It's that magical time of year, the time when it's OK to gorge on sticky-sweet cookies, sentimental kitsch and, of course, plenty of bubbly. Though Champagne is the go-to choice for New Year's Eve toasts and brunches with the in-laws, a decent bottle doesn't come cheap. Like Camembert cheese or Prosciutto di Parma, Champagne has a protected designation of origin, meaning that the grapes must be grown in the Champagne region of France in order to call it Champagne. While such exclusivity carries plenty of clout, it tends to carry a hefty price tag as well.
Fortunately, there are options a bit easier on your wallet. "I tend to look for things made in the style of Champagne," explains John Wabeck, beverage director at Spoon. He cited cava, a Spanish sparkling wine, and Franciacorta, Prosecco's lesser-known, more refined cousin, as two good bets.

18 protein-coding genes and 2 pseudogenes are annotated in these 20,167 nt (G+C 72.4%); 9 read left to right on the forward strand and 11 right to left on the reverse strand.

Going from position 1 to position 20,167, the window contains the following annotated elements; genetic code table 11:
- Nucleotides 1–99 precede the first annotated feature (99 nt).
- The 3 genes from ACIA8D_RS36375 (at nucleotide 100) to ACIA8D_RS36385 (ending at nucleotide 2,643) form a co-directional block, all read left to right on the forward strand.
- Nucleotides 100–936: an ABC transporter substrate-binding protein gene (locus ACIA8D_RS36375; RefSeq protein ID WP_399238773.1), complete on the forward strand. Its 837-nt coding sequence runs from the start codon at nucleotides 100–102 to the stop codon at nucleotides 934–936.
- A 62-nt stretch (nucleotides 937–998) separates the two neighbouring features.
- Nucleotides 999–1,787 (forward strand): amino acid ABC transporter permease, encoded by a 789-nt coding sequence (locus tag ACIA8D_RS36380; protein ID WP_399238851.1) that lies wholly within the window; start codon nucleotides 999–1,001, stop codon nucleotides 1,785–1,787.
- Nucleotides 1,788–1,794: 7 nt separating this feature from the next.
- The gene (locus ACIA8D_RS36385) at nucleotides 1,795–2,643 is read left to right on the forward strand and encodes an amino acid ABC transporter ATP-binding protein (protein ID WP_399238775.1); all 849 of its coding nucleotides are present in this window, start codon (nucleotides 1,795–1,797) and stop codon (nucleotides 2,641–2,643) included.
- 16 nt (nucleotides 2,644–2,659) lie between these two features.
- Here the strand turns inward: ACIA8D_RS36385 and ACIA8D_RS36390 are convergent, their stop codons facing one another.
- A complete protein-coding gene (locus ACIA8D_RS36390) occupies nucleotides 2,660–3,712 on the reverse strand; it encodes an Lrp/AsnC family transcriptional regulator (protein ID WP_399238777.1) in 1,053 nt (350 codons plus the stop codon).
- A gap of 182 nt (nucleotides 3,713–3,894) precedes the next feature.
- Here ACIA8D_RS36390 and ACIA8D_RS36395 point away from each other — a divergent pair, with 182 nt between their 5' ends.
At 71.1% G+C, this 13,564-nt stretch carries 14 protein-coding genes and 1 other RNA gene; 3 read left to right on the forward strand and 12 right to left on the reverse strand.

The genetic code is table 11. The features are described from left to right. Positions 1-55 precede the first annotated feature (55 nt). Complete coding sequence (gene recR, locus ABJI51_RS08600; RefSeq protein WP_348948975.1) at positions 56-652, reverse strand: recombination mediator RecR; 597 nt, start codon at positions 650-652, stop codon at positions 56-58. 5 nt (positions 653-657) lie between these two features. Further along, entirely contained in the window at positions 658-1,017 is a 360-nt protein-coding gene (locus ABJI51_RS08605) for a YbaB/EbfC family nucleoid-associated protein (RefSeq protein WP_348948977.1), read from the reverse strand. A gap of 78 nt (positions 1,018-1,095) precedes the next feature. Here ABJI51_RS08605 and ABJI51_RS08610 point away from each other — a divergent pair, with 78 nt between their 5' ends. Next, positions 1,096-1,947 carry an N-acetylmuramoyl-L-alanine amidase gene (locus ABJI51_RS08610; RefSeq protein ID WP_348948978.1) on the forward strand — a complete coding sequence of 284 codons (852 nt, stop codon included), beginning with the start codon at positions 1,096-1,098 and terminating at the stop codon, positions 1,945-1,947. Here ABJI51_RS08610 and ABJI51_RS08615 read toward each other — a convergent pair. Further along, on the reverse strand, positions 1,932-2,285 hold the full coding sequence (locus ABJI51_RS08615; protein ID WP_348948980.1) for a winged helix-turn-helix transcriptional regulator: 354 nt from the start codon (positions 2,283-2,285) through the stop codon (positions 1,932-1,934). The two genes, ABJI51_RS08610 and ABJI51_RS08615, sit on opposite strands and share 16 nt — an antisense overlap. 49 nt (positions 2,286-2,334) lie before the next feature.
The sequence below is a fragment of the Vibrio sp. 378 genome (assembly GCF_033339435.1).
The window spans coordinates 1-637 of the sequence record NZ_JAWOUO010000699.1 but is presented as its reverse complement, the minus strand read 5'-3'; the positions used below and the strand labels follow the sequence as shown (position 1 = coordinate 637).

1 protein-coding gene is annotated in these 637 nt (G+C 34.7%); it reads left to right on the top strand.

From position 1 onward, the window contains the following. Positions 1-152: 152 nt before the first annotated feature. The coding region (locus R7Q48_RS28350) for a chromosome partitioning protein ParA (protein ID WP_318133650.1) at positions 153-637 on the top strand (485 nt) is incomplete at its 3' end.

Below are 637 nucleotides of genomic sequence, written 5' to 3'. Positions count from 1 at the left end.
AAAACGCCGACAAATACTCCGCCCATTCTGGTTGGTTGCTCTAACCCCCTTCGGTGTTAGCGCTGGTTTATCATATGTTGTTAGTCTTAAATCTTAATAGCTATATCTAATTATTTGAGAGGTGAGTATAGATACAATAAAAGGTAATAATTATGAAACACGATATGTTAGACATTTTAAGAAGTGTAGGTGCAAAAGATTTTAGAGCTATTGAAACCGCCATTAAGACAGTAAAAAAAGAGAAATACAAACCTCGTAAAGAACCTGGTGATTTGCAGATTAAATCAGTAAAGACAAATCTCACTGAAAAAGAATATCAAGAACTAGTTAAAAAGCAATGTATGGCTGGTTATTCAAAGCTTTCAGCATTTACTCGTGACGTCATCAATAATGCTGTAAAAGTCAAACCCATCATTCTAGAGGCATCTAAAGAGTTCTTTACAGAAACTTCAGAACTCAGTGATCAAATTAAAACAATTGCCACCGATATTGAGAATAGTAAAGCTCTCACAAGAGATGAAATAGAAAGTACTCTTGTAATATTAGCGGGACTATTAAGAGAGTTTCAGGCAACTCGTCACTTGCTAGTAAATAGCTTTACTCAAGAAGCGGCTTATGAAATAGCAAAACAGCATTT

Dreadnought Wines' Rob McCaughey echoes Wabeck's sentiment. "If you see the words ‘Méthode Champenoise' or ‘Méthode Traditionnelle' on a bottle, it means it is made in the Champagne method, so these are generally going to have those bready, toasty notes that people enjoy," he explains. Crémants, Champagne-like wines made in other regions of France, offer similar flavors at an outstanding value. Look especially for those from the Loire and Limoux regions, two of McCaughey's favorites.
Of course, not every holiday meal calls for bready, toasty notes. For something versatile and crowd-pleasing, Narcisi Winery's Nicolette Chilton recommends a rosé. Made both still and sparkling, Chilton explains that a good rosé is "dry but fruity, refreshing and crisp with a lot of rose and cherry flavors." As she points out, pink does not always equal sweet, and a drier rosé could complement a range of rich winter foods.
Though none of these may have the pedigree of Champagne, you'll be able to afford more than one bottle. And that ought to get everyone in the holiday spirit.